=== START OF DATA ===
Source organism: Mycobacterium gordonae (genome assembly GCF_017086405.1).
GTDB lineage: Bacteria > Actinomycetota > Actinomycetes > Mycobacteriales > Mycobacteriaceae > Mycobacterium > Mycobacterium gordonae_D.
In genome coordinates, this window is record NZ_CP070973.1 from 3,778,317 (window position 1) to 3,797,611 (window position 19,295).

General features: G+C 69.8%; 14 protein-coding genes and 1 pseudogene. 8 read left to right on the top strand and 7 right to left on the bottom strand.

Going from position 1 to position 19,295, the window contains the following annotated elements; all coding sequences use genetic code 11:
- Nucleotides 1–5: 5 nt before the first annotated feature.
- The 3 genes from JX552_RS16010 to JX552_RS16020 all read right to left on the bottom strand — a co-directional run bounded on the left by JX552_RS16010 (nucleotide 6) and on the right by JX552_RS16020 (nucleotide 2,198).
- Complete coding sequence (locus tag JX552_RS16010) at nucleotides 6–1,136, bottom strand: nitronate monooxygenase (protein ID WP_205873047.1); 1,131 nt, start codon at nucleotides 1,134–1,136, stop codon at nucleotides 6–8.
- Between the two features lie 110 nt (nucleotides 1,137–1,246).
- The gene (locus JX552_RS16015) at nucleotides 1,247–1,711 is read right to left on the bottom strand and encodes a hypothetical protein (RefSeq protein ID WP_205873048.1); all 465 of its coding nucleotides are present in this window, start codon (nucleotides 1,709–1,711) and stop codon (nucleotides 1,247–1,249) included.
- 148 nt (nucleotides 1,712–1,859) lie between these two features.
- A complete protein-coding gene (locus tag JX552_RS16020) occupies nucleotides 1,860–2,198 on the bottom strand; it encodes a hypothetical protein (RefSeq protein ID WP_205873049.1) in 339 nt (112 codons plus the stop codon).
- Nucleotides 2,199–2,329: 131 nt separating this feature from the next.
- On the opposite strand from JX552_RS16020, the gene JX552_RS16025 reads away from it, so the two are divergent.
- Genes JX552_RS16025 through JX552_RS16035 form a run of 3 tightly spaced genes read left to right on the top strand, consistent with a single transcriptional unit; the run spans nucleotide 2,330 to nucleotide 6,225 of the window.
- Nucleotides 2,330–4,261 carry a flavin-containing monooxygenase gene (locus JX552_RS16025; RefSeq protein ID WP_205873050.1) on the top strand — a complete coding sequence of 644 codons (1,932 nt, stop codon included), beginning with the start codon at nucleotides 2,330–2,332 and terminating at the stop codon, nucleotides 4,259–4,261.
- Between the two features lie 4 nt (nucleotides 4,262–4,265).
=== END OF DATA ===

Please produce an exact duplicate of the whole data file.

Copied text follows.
Source organism: Mycobacterium gordonae (genome assembly GCF_017086405.1).
GTDB lineage: Bacteria > Actinomycetota > Actinomycetes > Mycobacteriales > Mycobacteriaceae > Mycobacterium > Mycobacterium gordonae_D.
In genome coordinates, this window is record NZ_CP070973.1 from 3,778,317 (window position 1) to 3,797,611 (window position 19,295).

General features: G+C 69.8%; 14 protein-coding genes and 1 pseudogene. 8 read left to right on the top strand and 7 right to left on the bottom strand.

Going from position 1 to position 19,295, the window contains the following annotated elements; all coding sequences use genetic code 11:
- Nucleotides 1–5: 5 nt before the first annotated feature.
- The 3 genes from JX552_RS16010 to JX552_RS16020 all read right to left on the bottom strand — a co-directional run bounded on the left by JX552_RS16010 (nucleotide 6) and on the right by JX552_RS16020 (nucleotide 2,198).
- Complete coding sequence (locus tag JX552_RS16010) at nucleotides 6–1,136, bottom strand: nitronate monooxygenase (protein ID WP_205873047.1); 1,131 nt, start codon at nucleotides 1,134–1,136, stop codon at nucleotides 6–8.
- Between the two features lie 110 nt (nucleotides 1,137–1,246).
- The gene (locus JX552_RS16015) at nucleotides 1,247–1,711 is read right to left on the bottom strand and encodes a hypothetical protein (RefSeq protein ID WP_205873048.1); all 465 of its coding nucleotides are present in this window, start codon (nucleotides 1,709–1,711) and stop codon (nucleotides 1,247–1,249) included.
- 148 nt (nucleotides 1,712–1,859) lie between these two features.
- A complete protein-coding gene (locus tag JX552_RS16020) occupies nucleotides 1,860–2,198 on the bottom strand; it encodes a hypothetical protein (RefSeq protein ID WP_205873049.1) in 339 nt (112 codons plus the stop codon).
- Nucleotides 2,199–2,329: 131 nt separating this feature from the next.
- On the opposite strand from JX552_RS16020, the gene JX552_RS16025 reads away from it, so the two are divergent.
- Genes JX552_RS16025 through JX552_RS16035 form a run of 3 tightly spaced genes read left to right on the top strand, consistent with a single transcriptional unit; the run spans nucleotide 2,330 to nucleotide 6,225 of the window.
- Nucleotides 2,330–4,261 carry a flavin-containing monooxygenase gene (locus JX552_RS16025; RefSeq protein ID WP_205873050.1) on the top strand — a complete coding sequence of 644 codons (1,932 nt, stop codon included), beginning with the start codon at nucleotides 2,330–2,332 and terminating at the stop codon, nucleotides 4,259–4,261.
- Between the two features lie 4 nt (nucleotides 4,262–4,265).